Slide the extrusion on. Going to use this same process a lot.

Top and bottom

Load in the trapped Tnuts (if you are not using twist in’s). I only use twist in’s when I forget to load one in.

Add the other rails, load in more trapped T nuts. Remember top and bottoms as well.

Add last rear rail. Verify all dimensions, Diagonals are very important as well (cut ends are not accurate to measure from so inside corner to inside corner works best).

Verify Z rail location to the CAD dimensions. Do yourself a favor and get them all very accurate.

Build out the side panels, stop at this point to load in trapped T Nuts.

Verify verify dims

Load in the Nuts for attaching the sides

You can slide the sides in to get ready for the bottom.

Add the front bottom rail to the bottom panel.

Attach the bottom and check all the dimensions again, snug up the screws. Check every diagonal you can.

I stop here to add the hardware in while it is easy to reach in. If you are building a corner bracket frame feel free to build the whole cube.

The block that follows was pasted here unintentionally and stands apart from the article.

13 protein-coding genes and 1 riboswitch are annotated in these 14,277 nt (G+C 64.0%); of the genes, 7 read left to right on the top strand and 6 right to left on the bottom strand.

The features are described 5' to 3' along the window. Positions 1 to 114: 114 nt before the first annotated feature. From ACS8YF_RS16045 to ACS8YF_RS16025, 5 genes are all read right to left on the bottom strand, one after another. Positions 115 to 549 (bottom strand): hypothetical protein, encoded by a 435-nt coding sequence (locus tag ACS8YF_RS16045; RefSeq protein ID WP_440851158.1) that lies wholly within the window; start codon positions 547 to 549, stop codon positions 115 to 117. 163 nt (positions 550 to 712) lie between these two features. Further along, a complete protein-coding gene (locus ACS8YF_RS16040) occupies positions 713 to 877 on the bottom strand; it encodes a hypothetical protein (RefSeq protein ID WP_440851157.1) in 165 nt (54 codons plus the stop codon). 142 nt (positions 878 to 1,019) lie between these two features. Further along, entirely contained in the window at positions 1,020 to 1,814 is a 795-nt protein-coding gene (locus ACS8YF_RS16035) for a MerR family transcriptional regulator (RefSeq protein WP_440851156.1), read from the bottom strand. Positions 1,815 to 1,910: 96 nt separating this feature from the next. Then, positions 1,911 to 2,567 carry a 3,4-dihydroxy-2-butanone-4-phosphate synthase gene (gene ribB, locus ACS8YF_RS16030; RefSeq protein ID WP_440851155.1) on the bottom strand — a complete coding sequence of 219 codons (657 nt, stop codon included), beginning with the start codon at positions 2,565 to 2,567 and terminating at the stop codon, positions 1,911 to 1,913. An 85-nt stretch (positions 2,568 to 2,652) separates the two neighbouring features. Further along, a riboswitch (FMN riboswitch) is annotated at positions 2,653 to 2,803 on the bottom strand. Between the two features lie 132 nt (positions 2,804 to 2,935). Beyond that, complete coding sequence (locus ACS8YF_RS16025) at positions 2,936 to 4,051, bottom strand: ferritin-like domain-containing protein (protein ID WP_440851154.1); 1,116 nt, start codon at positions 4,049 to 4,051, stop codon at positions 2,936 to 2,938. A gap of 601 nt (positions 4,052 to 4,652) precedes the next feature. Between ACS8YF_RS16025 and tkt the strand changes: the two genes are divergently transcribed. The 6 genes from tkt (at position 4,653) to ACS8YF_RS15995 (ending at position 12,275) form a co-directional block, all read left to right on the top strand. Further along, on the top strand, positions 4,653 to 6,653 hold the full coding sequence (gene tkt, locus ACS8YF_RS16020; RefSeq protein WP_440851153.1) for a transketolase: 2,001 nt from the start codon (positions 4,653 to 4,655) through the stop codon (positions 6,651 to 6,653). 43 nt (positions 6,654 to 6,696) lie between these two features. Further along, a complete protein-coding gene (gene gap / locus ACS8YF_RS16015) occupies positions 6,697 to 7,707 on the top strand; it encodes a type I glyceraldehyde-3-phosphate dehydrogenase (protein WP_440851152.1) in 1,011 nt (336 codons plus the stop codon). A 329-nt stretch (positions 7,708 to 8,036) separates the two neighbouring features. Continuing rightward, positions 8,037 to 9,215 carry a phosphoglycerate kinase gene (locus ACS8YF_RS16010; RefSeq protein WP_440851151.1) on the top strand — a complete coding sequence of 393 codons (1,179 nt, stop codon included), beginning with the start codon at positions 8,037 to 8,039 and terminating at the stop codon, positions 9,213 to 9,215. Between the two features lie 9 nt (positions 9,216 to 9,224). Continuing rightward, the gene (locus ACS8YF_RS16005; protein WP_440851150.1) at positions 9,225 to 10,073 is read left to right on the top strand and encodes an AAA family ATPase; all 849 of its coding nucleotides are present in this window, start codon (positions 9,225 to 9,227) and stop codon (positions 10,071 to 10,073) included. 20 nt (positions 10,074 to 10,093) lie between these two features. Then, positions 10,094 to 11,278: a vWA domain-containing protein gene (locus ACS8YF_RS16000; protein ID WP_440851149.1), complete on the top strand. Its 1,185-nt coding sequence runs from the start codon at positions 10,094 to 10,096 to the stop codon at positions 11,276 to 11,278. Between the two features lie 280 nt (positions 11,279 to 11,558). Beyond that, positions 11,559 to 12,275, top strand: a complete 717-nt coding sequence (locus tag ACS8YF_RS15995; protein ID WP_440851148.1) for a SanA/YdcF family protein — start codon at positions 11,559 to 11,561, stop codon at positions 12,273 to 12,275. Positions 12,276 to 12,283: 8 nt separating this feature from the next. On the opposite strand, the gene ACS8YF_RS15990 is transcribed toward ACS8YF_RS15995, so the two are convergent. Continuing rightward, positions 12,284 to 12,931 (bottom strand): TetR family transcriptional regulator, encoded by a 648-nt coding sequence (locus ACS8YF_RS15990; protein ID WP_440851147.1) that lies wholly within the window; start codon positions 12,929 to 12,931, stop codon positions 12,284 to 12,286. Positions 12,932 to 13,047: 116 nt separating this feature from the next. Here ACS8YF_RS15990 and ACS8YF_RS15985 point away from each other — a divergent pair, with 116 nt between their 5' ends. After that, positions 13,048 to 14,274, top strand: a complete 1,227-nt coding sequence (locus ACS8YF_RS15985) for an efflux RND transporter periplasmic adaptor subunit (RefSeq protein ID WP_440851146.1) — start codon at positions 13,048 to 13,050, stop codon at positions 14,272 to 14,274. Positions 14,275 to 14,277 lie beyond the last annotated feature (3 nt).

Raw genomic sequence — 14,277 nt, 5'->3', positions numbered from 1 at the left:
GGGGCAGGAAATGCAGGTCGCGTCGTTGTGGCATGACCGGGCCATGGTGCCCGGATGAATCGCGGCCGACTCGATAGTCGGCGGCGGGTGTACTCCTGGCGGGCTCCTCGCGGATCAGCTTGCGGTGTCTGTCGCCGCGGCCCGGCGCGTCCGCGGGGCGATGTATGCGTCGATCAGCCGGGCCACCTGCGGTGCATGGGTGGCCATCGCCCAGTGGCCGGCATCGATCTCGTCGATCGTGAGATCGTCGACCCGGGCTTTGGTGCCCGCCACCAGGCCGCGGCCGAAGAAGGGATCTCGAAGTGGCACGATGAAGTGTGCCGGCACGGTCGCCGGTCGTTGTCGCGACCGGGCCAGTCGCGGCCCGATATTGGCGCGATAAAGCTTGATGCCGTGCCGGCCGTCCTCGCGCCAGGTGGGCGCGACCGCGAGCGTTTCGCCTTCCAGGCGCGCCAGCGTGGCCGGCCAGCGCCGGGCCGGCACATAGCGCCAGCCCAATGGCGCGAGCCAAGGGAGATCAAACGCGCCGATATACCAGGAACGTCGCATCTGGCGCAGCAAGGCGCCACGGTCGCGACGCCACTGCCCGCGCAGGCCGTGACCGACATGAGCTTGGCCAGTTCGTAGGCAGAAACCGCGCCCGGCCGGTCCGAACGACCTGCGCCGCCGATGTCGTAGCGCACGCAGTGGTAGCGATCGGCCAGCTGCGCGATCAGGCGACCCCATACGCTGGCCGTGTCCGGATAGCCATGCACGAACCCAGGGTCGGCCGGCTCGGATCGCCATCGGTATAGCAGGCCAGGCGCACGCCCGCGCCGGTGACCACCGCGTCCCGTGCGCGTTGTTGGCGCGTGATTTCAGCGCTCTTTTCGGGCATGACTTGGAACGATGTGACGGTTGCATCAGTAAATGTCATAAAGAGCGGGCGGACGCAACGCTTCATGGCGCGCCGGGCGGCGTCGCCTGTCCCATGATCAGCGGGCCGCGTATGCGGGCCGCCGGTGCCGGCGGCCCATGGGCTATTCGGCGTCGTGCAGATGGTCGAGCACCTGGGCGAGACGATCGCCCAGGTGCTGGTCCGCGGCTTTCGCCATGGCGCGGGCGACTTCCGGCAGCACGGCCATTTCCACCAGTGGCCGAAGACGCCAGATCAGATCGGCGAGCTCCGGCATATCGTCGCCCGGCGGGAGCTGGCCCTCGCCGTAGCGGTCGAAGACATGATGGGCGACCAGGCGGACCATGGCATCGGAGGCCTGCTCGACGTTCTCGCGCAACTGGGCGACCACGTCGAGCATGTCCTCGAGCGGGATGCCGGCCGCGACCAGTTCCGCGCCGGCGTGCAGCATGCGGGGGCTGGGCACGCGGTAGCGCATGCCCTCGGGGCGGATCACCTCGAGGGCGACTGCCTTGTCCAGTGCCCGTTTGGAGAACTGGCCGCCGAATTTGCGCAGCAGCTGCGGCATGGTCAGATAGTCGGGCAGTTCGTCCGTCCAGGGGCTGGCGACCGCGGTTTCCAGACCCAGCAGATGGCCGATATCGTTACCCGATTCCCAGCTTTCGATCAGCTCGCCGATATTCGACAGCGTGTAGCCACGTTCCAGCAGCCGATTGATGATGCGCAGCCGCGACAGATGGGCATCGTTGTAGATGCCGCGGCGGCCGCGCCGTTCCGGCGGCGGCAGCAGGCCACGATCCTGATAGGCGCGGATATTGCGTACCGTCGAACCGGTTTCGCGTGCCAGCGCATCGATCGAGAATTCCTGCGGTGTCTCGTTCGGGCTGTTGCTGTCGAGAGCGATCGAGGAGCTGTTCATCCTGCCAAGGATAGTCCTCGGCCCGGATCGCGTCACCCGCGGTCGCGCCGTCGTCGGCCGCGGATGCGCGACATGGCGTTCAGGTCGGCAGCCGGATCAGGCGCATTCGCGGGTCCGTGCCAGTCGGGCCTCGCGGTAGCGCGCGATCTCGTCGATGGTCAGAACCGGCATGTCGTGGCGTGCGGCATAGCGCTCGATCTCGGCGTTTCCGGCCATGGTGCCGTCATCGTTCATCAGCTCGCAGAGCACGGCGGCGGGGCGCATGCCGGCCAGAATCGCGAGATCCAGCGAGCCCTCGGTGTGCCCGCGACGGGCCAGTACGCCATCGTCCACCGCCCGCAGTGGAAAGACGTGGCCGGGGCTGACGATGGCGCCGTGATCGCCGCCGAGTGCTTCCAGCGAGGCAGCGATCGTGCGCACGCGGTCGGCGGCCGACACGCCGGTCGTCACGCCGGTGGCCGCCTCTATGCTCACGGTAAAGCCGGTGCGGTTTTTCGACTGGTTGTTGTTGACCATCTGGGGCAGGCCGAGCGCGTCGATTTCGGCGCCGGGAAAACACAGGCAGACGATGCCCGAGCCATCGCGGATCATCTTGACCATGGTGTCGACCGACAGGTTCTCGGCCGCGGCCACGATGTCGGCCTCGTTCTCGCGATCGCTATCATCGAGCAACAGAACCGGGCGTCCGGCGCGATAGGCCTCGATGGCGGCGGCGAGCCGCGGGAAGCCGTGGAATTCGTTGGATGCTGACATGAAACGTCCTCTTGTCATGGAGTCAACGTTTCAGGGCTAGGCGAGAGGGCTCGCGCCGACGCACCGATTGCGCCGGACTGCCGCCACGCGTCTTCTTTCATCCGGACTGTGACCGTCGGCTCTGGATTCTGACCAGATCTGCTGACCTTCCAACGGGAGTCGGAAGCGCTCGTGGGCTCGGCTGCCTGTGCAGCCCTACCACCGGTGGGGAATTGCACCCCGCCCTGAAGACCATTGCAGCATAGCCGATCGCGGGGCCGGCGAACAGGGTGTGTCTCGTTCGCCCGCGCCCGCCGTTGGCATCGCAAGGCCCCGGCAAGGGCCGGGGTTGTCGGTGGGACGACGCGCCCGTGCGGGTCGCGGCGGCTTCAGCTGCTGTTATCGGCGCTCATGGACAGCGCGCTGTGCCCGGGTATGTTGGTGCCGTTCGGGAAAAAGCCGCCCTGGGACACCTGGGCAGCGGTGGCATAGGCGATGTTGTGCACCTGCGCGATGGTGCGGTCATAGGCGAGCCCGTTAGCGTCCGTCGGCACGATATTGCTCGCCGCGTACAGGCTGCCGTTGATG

Liking the documented build approach :slight_smile:

1/4" HDPE panels?

I don’t understand “Cut all extrusions 2-3mm short” ? Having been blue taping together extrusion meant to be the same size, then cut on chopsaw (after first double checking blade is perpendicular to back stop).

Curious what’s the minimum tab width and height sizes folks are configuring when milling, so the Alu parts to stay in place during the cuts, but are not a PITA to remove and cleanup?

Typo? Was expecting… “Do NOT use twist in T-Nuts” :slight_smile:

Whether it’s panels or corner brackets you are using to hold the frame together, those are what’s providing the strength and keeping it all square.

cutting the extrusion short, like this:

Allows you to square it up with the panel or brackets without extra length getting in the way.

The reality is you want all the pieces to be in the range of exact length down to a few mm short.

cutting a few mm short just ensures you aren’t accidentally slightly too long, and stopping yourself from being able to make it square because the extra length “kicks it out”, so to speak.

If that helps…


@Jonathjon and I used padded screws instead of tabs. A little more upfront planning, but less clean up work after wards